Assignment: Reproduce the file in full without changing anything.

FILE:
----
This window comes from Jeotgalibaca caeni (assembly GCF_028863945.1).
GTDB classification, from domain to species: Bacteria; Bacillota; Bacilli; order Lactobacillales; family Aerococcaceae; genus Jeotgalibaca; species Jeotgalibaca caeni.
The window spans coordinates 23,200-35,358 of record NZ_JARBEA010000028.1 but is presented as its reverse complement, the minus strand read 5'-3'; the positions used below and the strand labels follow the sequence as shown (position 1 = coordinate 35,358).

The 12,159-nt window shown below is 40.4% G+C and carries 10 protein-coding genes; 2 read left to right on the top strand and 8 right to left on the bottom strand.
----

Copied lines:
This window comes from Jeotgalibaca caeni (assembly GCF_028863945.1).
GTDB classification, from domain to species: Bacteria; Bacillota; Bacilli; order Lactobacillales; family Aerococcaceae; genus Jeotgalibaca; species Jeotgalibaca caeni.
The window spans coordinates 23,200-35,358 of record NZ_JARBEA010000028.1 but is presented as its reverse complement, the minus strand read 5'-3'; the positions used below and the strand labels follow the sequence as shown (position 1 = coordinate 35,358).

The 12,159-nt window shown below is 40.4% G+C and carries 10 protein-coding genes; 2 read left to right on the top strand and 8 right to left on the bottom strand.